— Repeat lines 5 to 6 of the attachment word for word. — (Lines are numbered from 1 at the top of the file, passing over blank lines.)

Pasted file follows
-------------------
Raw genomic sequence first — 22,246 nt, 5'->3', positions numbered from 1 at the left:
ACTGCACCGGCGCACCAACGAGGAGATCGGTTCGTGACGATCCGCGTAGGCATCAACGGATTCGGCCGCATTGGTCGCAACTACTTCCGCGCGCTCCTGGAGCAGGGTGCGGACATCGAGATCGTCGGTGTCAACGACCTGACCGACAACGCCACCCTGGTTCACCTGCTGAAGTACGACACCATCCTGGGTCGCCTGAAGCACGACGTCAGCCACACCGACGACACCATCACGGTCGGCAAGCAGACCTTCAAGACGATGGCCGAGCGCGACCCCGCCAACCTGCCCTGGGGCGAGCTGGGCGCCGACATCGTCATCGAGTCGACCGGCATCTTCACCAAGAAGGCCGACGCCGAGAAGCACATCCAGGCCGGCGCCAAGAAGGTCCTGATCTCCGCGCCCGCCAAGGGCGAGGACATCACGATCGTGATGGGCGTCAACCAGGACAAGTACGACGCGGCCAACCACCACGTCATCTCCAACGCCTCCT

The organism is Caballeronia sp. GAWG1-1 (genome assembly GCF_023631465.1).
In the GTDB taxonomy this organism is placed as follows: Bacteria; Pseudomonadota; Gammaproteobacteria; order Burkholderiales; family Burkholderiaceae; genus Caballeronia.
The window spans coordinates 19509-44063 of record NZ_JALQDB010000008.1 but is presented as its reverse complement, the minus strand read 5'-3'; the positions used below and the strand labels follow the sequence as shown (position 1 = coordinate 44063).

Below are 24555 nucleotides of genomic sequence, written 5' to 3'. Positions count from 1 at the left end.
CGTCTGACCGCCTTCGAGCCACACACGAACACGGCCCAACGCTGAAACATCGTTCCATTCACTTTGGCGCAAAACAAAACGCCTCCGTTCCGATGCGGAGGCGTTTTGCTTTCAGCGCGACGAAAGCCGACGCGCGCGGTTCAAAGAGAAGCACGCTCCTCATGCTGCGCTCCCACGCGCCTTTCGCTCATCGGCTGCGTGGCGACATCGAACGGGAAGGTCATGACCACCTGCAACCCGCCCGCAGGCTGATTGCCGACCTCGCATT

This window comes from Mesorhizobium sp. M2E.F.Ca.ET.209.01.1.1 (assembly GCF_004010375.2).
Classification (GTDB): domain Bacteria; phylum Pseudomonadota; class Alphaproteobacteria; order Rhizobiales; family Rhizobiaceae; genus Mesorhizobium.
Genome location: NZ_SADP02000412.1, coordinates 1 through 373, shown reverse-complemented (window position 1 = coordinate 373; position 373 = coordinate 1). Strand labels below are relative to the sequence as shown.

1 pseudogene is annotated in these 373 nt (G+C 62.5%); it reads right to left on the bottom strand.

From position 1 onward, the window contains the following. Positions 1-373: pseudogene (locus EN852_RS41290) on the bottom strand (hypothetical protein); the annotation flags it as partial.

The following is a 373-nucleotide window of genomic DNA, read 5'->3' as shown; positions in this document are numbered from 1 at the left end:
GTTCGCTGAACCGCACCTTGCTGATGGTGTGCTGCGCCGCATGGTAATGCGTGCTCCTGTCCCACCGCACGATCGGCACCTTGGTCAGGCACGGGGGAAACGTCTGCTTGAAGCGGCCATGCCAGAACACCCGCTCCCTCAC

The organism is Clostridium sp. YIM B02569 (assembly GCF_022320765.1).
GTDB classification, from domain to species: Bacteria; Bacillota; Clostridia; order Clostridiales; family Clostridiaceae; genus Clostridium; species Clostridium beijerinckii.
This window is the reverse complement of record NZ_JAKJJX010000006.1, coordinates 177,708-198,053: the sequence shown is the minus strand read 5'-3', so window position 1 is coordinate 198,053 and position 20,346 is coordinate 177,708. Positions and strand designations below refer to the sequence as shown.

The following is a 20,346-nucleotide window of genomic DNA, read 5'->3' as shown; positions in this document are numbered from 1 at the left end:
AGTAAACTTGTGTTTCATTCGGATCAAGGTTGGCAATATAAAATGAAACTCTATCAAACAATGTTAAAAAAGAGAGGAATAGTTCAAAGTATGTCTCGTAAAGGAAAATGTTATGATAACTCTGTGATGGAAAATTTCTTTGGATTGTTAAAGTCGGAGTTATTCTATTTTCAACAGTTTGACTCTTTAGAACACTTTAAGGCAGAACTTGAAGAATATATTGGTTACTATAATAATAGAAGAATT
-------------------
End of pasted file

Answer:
The window spans coordinates 19509-44063 of record NZ_JALQDB010000008.1 but is presented as its reverse complement, the minus strand read 5'-3'; the positions used below and the strand labels follow the sequence as shown (position 1 = coordinate 44063).

Below are 24555 nucleotides of genomic sequence, written 5' to 3'. Positions count from 1 at the left end.